# Quick Access

# Description

**Depth First Search (DFS) Maze Generator** is a randomized version of
the depth-first search traversal algorithm.
Implemented with a stack, this approach is **one of the
simplest ways** to generate a maze.

# How To Build

Let us first have a look at the DFS traversal algorithm:
One **starts at any cell** and **explores as far as possible**
along each branch before backtracking.

To generate a maze, we have to randomize the traversal:
meaning we pick a **random** but unvisited neighbor to continue our traversal.
When we hit a **dead end** (cell with no unvisited neighbors),
we **'backtrack' to the most recent cell** in the stack.

## Steps

- Choose a starting cell in the field and add it to the stack.
- While there is a cell to be handled in the stack:
- 1.
**Pop cell**from the top of the stack. - 2.
**Connect and visit all available neighbors**from the bottom, left, right, top and unvisited. - 3.
**Randomly select the one to be on the top**and Push those neighbors on the stack.

## Code

Maze DFS(int width, int height, Cell startCell) { Maze maze(width, height); Stack pathStack(startCell); // While there is node to be handled in the stack while (!pathStack.empty()) { // Handle the cell at the top of the stack: // Get available neighbors from bottom, left, right, top and unvisited Cell cell = pathStack.pop(); auto neighbors = GetAvailableneighbors(maze, cell); // If there is available node to process (loop to backtrack - 'pop' otherwise) if (!neighbors.empty()) { // Randomly select a node to be processed auto randIdx = Random() % neighbors.size(); // For each available node: connect to the cell, mark it as visited // and push it into the stack. for (auto i = 0; i < neighbors.size(); ++i) { cell->Connect(Cell::Visite(neighbors[i])); // Only the chosen item should be add to the top following a DFS strategy if (i != randIdx) pathStack.push(neighbors[i]); } // Add the chosen node as the next one to be processed pathStack.push(neighbors[randIdx]); } } return maze; }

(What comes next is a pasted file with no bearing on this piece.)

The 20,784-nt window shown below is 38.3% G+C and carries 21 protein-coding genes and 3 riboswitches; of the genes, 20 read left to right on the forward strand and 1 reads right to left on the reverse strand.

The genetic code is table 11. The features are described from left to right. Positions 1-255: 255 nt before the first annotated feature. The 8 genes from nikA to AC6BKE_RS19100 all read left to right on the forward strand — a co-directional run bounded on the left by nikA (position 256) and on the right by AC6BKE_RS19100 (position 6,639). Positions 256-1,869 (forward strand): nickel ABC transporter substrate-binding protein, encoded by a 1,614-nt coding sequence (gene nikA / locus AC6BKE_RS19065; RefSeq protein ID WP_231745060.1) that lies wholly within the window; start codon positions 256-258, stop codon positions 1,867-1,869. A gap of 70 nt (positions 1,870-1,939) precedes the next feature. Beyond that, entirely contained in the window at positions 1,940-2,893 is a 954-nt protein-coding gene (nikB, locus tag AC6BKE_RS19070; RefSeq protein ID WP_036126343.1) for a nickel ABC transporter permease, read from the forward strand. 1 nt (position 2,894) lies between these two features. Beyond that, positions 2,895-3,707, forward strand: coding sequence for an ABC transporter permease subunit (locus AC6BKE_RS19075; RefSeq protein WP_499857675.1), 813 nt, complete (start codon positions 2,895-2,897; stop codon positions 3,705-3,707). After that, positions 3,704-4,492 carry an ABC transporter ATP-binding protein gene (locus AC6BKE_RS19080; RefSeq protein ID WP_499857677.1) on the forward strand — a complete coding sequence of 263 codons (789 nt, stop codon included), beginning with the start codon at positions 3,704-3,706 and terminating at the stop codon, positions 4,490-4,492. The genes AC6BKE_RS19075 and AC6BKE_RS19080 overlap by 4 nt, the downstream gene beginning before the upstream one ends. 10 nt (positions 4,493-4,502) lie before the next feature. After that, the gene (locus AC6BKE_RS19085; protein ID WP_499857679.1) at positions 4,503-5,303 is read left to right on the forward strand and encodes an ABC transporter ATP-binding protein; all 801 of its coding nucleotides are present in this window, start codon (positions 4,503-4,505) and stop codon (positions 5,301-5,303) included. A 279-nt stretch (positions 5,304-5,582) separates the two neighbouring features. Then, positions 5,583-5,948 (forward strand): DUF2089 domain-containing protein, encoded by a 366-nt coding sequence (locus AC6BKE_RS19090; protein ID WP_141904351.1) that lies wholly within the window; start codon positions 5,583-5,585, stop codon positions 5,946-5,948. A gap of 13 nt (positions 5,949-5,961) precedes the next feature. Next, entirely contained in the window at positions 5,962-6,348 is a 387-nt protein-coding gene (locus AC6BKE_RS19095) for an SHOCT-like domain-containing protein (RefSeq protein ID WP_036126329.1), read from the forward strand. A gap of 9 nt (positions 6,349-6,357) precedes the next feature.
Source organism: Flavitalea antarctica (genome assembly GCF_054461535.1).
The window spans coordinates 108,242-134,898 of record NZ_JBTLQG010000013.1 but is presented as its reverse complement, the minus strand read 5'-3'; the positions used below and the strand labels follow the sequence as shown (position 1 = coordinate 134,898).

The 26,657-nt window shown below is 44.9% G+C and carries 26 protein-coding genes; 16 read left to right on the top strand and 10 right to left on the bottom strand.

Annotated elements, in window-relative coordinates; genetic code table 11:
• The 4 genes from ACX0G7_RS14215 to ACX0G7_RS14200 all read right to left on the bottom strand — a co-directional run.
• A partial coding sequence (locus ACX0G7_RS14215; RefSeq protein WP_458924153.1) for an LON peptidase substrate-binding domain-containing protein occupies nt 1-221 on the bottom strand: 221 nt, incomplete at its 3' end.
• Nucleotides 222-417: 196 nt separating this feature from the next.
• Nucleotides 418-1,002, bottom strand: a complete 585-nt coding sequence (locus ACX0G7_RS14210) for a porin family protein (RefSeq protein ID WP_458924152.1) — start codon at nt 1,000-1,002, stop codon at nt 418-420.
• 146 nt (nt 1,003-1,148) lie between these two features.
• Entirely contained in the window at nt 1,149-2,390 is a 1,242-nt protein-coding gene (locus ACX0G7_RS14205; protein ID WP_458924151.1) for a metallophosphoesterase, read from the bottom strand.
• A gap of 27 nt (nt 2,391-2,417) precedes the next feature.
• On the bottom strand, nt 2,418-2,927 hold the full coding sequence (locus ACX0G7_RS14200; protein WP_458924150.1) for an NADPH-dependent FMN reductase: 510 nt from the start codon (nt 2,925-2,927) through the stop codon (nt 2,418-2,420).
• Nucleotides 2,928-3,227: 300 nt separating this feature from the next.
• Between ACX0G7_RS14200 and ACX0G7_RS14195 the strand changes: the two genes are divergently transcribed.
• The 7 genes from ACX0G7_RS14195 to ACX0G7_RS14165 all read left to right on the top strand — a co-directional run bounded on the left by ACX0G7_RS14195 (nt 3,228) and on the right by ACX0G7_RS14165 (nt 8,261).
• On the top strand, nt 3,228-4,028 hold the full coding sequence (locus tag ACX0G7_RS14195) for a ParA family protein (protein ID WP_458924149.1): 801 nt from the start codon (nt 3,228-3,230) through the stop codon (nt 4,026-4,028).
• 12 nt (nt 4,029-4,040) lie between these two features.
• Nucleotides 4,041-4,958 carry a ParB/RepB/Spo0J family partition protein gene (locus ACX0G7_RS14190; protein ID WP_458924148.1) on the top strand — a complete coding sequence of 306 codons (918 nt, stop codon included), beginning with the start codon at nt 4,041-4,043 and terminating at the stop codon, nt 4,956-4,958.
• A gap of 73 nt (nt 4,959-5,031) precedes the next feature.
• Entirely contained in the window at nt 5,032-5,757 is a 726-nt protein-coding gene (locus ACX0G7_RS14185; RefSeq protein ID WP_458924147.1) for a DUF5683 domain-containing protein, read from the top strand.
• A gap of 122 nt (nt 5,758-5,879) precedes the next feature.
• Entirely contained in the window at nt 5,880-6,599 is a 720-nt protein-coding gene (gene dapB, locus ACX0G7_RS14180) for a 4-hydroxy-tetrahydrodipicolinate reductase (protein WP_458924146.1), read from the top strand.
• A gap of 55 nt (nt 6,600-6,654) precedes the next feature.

# Texture

Mazes generated have a **low branching factor** and
contain many **long corridors**, because the algorithm explores
as far as possible along each branch before 'backtracking' (using the previous cell on the stack).

The **River** characteristic means that when creating the Maze,
the algorithm will look for and clear out nearby cells:
It **flows** into the Maze like water.
DFS Mazes tend to have a **main River**, resulting in a
**large amount of short dead ends**.

All of this makes depth-first an excellent algorithm for generating mazes in video games.

In mazes generated by that algorithm, it will typically be relatively easy to find the way to the root since most paths lead to or from there, but it is hard to find the way out.